For 20 years now, we have struggled to protect some of the most unfairly reviled creatures in all of nature. Looking back,Bat Conservation International has achieved truly amazing success. Our philosophy of choosing cooperation over confrontation, of molding partnerships rather than inciting adversaries, has been amply vindicated. Yet, as we enter our third decade, huge challenges remain: Many bat species -- and the ecosystems that depend on them -- still face grave peril around the world. Our journey has only begun.
This special anniversary issue of BATS explores the history of BCI from its birth in Milwaukee in 1982 as a part-time effort by Merlin Tuttle, with one employee and a handful of stalwart friends as trustees, to an organization with a worldwide impact through multilingual education programs, international grants, research support, broad coalition building, and innovative conservation efforts.
BCI's philosophical foundations -- and, indeed, the organization itself -- evolved through Tuttle's decades-long commitment, begun as a teenager, to save the gray bat (Myotis grisescens) from extinction. He learned the awful price of ignorance: the senseless destruction of countless bats because of erroneous fears. He found a remarkable lack of reliable scientific data about bats and almost no realization of their inestimable value to the world.
And he encountered a striking reluctance among even the most dedicated conservation groups to champion an animal that was hardly more popular than cockroaches. The gray bat experience, now one of BCI's proudest successes, is the centerpiece of this issue.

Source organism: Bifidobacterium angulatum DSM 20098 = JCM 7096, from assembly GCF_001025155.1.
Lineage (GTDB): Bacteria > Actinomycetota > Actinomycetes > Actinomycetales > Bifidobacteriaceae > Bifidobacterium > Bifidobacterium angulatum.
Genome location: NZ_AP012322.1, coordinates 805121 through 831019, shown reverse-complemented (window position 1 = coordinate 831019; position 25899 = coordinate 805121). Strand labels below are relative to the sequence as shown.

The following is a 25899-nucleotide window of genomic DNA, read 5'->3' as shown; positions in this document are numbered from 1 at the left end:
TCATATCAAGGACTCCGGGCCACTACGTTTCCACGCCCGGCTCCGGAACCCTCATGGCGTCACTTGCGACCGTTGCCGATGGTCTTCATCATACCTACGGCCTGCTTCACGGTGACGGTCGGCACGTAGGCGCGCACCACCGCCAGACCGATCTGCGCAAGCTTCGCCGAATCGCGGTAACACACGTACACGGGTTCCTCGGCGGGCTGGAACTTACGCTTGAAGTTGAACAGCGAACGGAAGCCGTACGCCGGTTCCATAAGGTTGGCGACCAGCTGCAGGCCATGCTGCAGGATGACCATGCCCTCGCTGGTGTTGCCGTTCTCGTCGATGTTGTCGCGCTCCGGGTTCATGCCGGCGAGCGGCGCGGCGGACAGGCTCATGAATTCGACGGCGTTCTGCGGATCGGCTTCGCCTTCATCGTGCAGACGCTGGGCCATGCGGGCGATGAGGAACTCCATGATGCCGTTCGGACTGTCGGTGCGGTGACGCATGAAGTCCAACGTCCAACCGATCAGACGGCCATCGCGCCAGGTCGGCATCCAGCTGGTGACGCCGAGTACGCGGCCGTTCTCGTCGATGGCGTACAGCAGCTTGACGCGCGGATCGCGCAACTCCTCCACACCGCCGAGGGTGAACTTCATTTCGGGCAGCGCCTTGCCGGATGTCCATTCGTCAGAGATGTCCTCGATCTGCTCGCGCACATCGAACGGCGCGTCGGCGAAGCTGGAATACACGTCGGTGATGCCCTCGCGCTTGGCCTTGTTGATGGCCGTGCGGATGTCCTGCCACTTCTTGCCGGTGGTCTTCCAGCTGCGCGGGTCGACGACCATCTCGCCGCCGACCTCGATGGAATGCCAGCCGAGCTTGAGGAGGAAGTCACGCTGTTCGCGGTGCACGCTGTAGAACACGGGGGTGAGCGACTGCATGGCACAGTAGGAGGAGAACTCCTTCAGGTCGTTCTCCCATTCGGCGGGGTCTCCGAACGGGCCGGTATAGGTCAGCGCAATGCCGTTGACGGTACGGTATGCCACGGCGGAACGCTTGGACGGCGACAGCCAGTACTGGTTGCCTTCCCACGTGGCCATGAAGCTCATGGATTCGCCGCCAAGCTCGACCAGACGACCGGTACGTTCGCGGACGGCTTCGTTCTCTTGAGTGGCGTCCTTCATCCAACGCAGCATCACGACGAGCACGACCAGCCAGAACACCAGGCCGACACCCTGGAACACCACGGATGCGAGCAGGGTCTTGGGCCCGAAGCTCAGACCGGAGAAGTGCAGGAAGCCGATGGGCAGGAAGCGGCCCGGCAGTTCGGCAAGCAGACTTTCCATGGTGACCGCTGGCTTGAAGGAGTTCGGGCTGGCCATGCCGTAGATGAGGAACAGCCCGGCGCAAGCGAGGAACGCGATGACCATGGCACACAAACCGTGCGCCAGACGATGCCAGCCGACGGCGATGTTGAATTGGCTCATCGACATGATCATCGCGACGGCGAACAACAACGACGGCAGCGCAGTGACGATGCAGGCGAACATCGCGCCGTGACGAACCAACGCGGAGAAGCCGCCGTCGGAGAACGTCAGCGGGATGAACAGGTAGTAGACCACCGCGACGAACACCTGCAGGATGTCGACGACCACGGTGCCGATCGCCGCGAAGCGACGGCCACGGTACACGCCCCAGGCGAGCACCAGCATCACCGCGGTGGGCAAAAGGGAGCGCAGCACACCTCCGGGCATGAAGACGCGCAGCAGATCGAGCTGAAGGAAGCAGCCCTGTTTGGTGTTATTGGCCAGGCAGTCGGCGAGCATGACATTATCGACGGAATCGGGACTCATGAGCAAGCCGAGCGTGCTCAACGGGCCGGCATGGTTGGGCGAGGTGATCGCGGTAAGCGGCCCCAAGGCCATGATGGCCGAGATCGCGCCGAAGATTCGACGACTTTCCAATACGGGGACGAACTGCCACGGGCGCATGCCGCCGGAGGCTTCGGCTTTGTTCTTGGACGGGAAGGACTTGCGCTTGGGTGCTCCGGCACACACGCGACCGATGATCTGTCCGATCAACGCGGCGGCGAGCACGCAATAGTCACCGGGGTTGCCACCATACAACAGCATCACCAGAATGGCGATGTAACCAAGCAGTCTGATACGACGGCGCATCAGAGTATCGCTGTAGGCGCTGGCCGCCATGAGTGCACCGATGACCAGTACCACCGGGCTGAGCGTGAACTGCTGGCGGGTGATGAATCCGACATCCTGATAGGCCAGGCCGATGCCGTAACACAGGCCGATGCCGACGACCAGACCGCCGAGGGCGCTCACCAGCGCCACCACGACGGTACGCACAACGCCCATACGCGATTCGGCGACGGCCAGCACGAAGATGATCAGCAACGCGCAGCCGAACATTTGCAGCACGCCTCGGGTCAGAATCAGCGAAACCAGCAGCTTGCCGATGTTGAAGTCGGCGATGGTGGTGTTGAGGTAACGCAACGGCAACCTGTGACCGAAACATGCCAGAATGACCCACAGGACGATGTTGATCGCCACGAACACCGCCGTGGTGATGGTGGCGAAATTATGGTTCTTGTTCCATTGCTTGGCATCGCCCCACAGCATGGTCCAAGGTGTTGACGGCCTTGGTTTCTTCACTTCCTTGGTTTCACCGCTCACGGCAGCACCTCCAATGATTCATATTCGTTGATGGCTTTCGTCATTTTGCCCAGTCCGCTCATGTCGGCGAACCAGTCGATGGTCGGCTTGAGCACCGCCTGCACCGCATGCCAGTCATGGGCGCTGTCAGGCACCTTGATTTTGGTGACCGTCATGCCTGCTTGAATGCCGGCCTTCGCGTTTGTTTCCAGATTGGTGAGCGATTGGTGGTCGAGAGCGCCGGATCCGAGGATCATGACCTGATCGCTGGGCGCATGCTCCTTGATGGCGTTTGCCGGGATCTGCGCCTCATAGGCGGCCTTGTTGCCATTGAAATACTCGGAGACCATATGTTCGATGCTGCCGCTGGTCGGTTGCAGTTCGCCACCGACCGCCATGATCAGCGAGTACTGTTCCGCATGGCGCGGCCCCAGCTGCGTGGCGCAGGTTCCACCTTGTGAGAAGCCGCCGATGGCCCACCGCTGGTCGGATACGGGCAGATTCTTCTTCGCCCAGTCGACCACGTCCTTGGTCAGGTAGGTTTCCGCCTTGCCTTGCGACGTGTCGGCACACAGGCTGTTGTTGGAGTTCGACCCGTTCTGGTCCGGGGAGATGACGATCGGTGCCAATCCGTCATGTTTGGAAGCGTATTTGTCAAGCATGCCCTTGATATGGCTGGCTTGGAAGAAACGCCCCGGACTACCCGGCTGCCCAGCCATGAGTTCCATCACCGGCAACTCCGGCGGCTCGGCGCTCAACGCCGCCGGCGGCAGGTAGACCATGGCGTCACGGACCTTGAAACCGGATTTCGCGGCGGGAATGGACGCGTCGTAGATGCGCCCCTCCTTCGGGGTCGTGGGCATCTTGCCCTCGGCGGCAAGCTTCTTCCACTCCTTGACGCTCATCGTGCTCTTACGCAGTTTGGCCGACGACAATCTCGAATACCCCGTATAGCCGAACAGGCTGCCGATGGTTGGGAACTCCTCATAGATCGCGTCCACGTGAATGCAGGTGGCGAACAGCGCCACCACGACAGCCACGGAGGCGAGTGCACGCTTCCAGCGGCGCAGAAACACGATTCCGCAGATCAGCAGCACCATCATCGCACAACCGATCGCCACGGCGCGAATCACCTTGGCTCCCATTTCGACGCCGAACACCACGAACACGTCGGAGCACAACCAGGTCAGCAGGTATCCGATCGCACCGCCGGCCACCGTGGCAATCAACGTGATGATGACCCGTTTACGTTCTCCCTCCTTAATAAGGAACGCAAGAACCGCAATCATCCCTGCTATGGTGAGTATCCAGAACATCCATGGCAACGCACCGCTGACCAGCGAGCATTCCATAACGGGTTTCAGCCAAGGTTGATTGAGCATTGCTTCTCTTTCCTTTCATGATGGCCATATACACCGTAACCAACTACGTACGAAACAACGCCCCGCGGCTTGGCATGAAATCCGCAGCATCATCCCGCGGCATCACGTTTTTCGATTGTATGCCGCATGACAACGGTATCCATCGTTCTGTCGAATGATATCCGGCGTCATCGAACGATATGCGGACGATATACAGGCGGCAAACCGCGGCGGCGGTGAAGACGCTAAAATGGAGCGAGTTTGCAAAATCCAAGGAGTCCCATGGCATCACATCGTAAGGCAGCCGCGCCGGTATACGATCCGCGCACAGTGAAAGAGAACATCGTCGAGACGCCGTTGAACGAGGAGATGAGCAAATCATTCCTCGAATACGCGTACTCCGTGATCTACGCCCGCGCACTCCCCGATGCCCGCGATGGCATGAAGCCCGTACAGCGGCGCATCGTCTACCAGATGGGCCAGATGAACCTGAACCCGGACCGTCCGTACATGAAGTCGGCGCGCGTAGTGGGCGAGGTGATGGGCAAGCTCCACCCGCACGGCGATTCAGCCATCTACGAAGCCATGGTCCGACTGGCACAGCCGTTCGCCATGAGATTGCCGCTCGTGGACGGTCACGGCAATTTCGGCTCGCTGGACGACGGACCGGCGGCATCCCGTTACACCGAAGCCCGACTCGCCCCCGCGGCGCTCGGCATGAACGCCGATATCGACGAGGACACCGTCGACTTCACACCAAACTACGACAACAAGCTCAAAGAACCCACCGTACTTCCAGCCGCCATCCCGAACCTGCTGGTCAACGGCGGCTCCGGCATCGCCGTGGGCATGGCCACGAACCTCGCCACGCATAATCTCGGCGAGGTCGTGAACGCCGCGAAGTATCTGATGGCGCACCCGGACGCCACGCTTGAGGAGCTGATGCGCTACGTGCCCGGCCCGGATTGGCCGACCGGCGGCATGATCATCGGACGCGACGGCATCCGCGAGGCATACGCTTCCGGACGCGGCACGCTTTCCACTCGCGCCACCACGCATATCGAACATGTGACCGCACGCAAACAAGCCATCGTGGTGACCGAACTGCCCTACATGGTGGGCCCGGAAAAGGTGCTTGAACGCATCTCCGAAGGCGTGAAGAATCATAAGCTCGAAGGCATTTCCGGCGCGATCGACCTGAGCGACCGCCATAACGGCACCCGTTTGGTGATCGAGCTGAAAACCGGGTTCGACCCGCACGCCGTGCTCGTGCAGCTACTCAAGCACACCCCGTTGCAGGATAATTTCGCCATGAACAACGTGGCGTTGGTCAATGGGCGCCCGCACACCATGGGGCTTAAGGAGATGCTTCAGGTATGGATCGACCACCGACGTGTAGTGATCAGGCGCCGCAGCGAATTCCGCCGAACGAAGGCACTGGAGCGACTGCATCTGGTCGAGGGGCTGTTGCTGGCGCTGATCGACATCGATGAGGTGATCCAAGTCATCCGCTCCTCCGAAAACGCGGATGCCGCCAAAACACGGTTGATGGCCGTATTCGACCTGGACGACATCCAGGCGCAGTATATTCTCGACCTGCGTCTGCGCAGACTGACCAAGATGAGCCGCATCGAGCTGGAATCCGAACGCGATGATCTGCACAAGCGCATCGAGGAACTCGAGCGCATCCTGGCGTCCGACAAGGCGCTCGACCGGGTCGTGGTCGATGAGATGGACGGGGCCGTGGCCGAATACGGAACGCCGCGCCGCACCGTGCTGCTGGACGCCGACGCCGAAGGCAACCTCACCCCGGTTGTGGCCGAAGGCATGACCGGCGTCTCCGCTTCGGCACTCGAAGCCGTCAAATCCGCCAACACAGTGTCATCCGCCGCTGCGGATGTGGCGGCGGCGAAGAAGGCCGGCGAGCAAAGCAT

BATS also examines some of BCI's most important initiatives, programs, and projects, citing our finest achievements and the strategies that produced them. It follows the career accomplishments of individuals BCI helped with scholarships, research grants, and training in their early years -- investments that will pay bat-conservation dividends for decades to come. We also profile some of BCI's most generous donors and steadfast friends who stepped forward at critical points in our history.
The individuals cited in this issue are but a sampling of the many friends, allies, and supporters who have made such a difference for bat conservation over the years. Our fondest wish is that we could acknowledge and personally thank every single individual who has helped to save the world's bats and their habitats. Unfortunately, we cannot. So these few examples represent our thanks to all of you who have given so much.
Finally, in this issue, we look to the future. Where is Bat Conservation International, with the support of its friends, most needed? How shall we meet tomorrow's crises in bat conservation? What successes will we report 10 years from now?